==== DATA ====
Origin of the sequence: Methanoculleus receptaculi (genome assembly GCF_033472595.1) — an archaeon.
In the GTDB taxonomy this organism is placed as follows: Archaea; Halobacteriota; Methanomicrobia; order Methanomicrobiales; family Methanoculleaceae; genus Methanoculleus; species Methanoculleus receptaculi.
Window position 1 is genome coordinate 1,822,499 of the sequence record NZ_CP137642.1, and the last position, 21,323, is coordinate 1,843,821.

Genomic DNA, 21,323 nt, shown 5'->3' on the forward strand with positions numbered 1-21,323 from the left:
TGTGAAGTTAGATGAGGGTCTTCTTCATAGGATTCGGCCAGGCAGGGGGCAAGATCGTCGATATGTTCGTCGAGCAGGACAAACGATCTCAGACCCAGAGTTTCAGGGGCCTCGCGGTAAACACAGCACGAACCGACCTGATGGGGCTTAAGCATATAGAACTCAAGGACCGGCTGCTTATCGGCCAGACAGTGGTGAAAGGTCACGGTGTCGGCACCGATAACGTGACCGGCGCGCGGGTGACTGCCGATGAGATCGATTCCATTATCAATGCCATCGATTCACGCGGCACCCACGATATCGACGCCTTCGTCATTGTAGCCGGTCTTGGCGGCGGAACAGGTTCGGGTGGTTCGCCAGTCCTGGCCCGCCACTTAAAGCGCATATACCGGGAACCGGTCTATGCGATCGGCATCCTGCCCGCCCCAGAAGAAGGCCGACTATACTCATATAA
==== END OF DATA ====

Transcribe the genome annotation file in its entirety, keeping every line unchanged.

Origin of the sequence: Methanoculleus receptaculi (genome assembly GCF_033472595.1) — an archaeon.
In the GTDB taxonomy this organism is placed as follows: Archaea; Halobacteriota; Methanomicrobia; order Methanomicrobiales; family Methanoculleaceae; genus Methanoculleus; species Methanoculleus receptaculi.
Window position 1 is genome coordinate 1,822,499 of the sequence record NZ_CP137642.1, and the last position, 21,323, is coordinate 1,843,821.

Genomic DNA, 21,323 nt, shown 5'->3' on the forward strand with positions numbered 1-21,323 from the left:
TGTGAAGTTAGATGAGGGTCTTCTTCATAGGATTCGGCCAGGCAGGGGGCAAGATCGTCGATATGTTCGTCGAGCAGGACAAACGATCTCAGACCCAGAGTTTCAGGGGCCTCGCGGTAAACACAGCACGAACCGACCTGATGGGGCTTAAGCATATAGAACTCAAGGACCGGCTGCTTATCGGCCAGACAGTGGTGAAAGGTCACGGTGTCGGCACCGATAACGTGACCGGCGCGCGGGTGACTGCCGATGAGATCGATTCCATTATCAATGCCATCGATTCACGCGGCACCCACGATATCGACGCCTTCGTCATTGTAGCCGGTCTTGGCGGCGGAACAGGTTCGGGTGGTTCGCCAGTCCTGGCCCGCCACTTAAAGCGCATATACCGGGAACCGGTCTATGCGATCGGCATCCTGCCCGCCCCAGAAGAAGGCCGACTATACTCATATAA